Starring: Alia Shawkat, John Early, John Reynolds
Networks: HBO Max, TBS
A black comedy about four self-centered twentysomethings who gather in the aftermath of a college acquaintance’s disappearance. The fourth season of Search Party premiered on HBO Max on January 14, 2021. Following its switch from TBS, it was the first season created entirely by the streaming service
The disappearance of a young woman named Chantal Winterbottom prompted the development of the Search Party (Clare McNulty). However, as the show progresses, it transforms into something much more intelligent: a biting drama about millennial ennui and self-exploration, with cynical hipster culture references thrown in for good measure.
Identity questions, as well as what our life goals are, are often posed, often in a lighthearted manner, and other times in a serious and affecting manner. Season 4 (which premiered this Thursday on HBO Max) continues the show’s legacy of excellence by delving ever deeper into the show’s darkest territory, despite a shaky start.
The chemistry between the core four characters is one of the most enjoyable aspects of watching Search Party, but the show struggles to recapture the magic in the first few episodes of season 4.
Indeed, so much of what happens in the season occurs in isolation; it appears that the show wants to see what happens if these four spoiled millennials are free of the toxicity that has bound them for so long.
Although this appears to be a fascinating subject to discuss, the film, sadly, fails to draw any deeper meaning from it. After the trial, we really don’t know what Drew, Elliott, and Portia think of Dory. After the trial, we really don’t know what Drew, Elliott, and Portia think of Dory.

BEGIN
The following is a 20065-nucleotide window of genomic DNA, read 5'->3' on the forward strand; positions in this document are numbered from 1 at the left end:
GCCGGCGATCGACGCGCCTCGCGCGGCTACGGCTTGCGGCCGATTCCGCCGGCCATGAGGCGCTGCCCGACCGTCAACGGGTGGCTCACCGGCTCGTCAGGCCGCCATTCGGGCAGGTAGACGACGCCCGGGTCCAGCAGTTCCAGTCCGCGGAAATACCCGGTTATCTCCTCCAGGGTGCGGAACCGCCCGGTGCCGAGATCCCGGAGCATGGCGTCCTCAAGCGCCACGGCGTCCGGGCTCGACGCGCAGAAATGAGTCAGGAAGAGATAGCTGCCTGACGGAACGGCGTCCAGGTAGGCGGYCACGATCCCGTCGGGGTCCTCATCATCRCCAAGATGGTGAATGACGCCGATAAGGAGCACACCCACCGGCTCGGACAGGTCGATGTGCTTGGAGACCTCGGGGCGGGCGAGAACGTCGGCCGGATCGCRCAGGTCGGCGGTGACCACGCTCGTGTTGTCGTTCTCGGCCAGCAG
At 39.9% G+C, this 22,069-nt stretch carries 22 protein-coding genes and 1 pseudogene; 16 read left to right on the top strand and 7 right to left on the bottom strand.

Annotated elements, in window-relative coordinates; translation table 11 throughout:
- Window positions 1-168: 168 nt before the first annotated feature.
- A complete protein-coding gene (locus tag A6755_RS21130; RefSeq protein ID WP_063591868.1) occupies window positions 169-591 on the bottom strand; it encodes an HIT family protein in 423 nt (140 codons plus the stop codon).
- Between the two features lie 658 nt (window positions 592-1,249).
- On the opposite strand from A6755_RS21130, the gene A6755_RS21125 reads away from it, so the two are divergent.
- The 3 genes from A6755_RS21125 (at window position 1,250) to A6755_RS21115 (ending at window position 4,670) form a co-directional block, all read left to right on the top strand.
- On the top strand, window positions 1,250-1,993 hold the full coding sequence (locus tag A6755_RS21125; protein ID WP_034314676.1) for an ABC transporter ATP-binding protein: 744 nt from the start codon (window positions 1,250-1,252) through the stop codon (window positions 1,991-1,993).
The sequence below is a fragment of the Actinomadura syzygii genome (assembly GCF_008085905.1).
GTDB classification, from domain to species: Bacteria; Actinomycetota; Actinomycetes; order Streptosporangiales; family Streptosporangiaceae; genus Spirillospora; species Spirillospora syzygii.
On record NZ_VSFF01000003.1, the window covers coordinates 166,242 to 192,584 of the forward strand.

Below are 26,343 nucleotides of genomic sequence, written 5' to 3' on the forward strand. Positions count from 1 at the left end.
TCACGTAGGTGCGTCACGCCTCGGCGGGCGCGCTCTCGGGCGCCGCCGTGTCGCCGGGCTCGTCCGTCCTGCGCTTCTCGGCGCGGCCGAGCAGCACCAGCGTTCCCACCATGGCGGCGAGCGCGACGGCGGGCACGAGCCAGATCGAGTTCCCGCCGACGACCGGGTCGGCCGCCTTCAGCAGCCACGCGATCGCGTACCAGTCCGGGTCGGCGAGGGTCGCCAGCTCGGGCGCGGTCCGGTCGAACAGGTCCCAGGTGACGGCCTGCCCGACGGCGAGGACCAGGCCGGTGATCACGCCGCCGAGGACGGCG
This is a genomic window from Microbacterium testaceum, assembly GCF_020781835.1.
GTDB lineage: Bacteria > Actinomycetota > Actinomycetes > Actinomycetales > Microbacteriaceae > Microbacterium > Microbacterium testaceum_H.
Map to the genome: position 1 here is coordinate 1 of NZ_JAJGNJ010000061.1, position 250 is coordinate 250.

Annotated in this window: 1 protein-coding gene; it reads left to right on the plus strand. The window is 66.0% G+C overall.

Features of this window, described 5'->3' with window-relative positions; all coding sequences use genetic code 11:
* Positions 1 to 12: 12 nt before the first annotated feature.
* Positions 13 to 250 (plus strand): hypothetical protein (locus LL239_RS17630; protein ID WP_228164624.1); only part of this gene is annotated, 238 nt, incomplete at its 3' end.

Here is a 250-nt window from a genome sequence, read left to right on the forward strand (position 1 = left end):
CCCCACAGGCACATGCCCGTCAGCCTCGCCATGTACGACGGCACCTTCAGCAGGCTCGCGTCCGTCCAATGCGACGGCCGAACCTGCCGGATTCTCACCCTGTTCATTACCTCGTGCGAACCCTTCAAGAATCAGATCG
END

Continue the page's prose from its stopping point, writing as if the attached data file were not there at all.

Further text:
We’re also baffled as to why Drew remains so devoted to Dory despite having been wronged by her several times. And the first half of the season is uneven due to both of these narrative weaknesses.
The season, luckily, begins to improve in the fifth episode, when Drew discovers that Dory’s absence may be due to something more sinister, and he decides to reunite with Elliott and Portia to find out the truth.
In that sense, the season returns to where it all began, but with the script flipped. The searcher has gone missing, and her three similarly narcissistic mates have been tasked with finding her.
It’s a nice way to track the characters’ development and compare where they are now to where they were when the show first aired. The mechanics of the quest, as well as the paranoia that comes with it, are secondary to the characters’ relationship, just as they were in season one.
The season received mostly favorable reviews and has a perfect score on Rotten Tomatoes.